[I]t is the duty of the trial court to determine whether the noncustodial parent is capable and willing to render proper parental control prior to adjudicating a child dependent. If the court determines that the custodial parent is unable to provide proper parental care and control "at this moment" and the non-custodial parent is "immediately available" to provide such care, the child is not dependent under the provisions of the Juvenile Act. Consequently, the court must grant custody of the allegedly dependent child to the non-custodial parent.

Id. at 1200. Accordingly, it is clear that the trial court had authority to issue a custody order after it determined that T.B. was not a dependent child.[2]

Section 6303 of the Juvenile Act enumerates several types of proceedings to which the Act applies. Section 6336(a) provides that "hearings under this chapter shall be conducted, without a jury, in an informal but orderly manner and separate from other proceedings not included in section 6303 (related to scope of chapter)." Father argues that the trial court erred as a matter of law and abused its discretion when, contrary to section 6336(a), it permitted witnesses to testify about criminal charges involving Father. Specifically, Mother testified about pending criminal trespass charges that arose out of an incident when Father climbed into a window and removed T.B. from Mother's home. N.T. Dependency Hearing, 6/5/13, at 7. Also, school social worker Christina Yancey testified that a citation was issued to Father to appear in magistrate court due to T.B.'s poor attendance.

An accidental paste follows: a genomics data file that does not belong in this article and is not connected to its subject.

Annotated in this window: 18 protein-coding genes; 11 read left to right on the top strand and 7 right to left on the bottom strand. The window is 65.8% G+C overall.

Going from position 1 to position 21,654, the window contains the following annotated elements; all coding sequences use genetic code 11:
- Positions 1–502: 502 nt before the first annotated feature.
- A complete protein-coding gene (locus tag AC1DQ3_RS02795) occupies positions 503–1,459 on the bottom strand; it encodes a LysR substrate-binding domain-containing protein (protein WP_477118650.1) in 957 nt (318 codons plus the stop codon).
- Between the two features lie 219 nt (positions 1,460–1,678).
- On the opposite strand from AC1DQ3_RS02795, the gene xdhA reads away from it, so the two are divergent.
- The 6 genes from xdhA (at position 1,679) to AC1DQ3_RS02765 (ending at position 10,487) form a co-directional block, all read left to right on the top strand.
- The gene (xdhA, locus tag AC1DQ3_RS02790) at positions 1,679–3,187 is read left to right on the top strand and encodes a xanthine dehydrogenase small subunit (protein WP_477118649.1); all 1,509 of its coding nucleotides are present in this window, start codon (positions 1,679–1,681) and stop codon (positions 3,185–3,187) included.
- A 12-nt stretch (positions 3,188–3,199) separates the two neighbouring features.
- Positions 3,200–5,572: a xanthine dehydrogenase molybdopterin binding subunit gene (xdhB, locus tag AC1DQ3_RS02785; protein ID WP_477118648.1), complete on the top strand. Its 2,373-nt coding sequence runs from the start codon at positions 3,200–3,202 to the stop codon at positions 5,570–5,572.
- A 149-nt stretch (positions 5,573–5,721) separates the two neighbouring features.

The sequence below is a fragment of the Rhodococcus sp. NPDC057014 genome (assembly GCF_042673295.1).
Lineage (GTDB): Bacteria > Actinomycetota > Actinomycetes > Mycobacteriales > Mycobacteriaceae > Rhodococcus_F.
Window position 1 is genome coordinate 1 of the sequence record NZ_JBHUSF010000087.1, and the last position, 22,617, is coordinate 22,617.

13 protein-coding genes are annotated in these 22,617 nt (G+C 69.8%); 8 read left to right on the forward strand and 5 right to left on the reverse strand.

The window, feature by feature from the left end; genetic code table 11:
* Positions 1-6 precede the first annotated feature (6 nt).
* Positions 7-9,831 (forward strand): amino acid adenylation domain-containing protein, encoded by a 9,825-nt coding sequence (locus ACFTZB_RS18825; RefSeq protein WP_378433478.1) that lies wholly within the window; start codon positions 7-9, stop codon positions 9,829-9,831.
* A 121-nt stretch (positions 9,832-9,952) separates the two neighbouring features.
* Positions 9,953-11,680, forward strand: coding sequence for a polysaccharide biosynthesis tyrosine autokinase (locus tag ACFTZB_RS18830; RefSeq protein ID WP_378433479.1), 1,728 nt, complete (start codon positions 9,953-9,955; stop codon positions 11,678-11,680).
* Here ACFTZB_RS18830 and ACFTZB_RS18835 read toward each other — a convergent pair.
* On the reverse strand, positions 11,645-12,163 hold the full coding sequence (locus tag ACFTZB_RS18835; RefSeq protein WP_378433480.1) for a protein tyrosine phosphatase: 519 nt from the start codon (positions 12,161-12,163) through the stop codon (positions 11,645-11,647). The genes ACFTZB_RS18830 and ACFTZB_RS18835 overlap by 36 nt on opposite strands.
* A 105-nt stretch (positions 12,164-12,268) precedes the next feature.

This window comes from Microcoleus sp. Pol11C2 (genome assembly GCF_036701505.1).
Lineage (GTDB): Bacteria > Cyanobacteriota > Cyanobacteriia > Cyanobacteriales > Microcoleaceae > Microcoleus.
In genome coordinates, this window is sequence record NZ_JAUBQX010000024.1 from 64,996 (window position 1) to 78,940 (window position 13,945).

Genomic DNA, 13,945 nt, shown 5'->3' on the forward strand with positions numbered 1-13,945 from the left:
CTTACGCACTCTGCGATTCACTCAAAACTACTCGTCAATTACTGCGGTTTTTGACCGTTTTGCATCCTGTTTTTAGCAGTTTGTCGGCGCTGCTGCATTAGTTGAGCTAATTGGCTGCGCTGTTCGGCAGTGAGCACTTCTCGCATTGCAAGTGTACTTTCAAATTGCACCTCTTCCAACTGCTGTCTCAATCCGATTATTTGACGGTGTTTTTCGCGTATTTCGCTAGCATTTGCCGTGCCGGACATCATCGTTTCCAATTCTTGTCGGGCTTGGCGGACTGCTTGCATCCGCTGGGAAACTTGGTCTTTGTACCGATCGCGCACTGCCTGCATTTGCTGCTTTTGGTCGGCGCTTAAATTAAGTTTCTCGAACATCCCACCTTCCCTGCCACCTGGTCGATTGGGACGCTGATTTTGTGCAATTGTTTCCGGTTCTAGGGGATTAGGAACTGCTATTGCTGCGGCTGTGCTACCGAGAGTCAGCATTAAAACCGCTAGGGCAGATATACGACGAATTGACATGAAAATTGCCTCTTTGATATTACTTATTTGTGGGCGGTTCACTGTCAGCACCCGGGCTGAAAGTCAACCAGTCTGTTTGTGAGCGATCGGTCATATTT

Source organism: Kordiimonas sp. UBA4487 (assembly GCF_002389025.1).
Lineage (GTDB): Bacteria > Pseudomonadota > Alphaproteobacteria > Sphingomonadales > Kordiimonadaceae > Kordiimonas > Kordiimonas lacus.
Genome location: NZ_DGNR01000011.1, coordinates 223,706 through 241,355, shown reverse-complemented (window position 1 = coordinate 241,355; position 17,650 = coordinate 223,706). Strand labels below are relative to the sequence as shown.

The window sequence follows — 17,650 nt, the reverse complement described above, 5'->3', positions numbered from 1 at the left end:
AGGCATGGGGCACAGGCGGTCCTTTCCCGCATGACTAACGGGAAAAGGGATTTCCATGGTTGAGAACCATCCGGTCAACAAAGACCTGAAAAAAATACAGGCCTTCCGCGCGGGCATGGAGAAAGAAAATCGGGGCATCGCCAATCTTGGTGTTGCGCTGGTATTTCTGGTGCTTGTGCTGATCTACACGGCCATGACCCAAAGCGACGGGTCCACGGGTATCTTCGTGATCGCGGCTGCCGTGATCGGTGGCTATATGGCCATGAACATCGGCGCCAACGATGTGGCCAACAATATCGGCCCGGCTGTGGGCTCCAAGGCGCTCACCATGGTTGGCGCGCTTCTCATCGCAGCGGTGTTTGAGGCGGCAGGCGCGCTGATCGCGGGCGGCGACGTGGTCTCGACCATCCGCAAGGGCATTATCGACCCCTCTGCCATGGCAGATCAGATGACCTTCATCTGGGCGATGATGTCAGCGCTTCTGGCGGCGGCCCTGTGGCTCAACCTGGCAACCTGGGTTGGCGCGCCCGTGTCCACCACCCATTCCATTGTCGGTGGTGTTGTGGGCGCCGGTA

Father asserts that the mere mention of these other proceedings violates section 6336(a). We reject this argument.

"Words . . . shall be construed . . . according to their common and approved usage." 1 Pa.C.S. § 1903(a). Webster's Dictionary defines the verb "to conduct" as "to direct or take part in the management of." Merriam–Webster (online dictionary), available at (last reviewed Jan. 27, 2014). It is clear that the June 5, 2013 hearing was "conducted" for the sole purpose of determining whether T.B. was a dependent child. The court did not "conduct" a hearing on the citation issued to Father for T.B.'s absences, nor did it "conduct" a hearing on criminal trespass charges. Accordingly, nothing transpired at the hearing that violated section 6336(a).

If Father believed that the court erred or abused its discretion by allowing the testimony of Mother regarding criminal charges and testimony of Ms. Yancey regarding the issuance of a citation, he could have raised a timely objection. However, our review of the record indicates that no such objections were made. Accordingly, that issue is waived on appeal. See Pa.R.A.P. 302(a) ("Issues not raised in the lower court are waived and cannot be raised for the first time on appeal.").

Order affirmed.

Judgment Entered.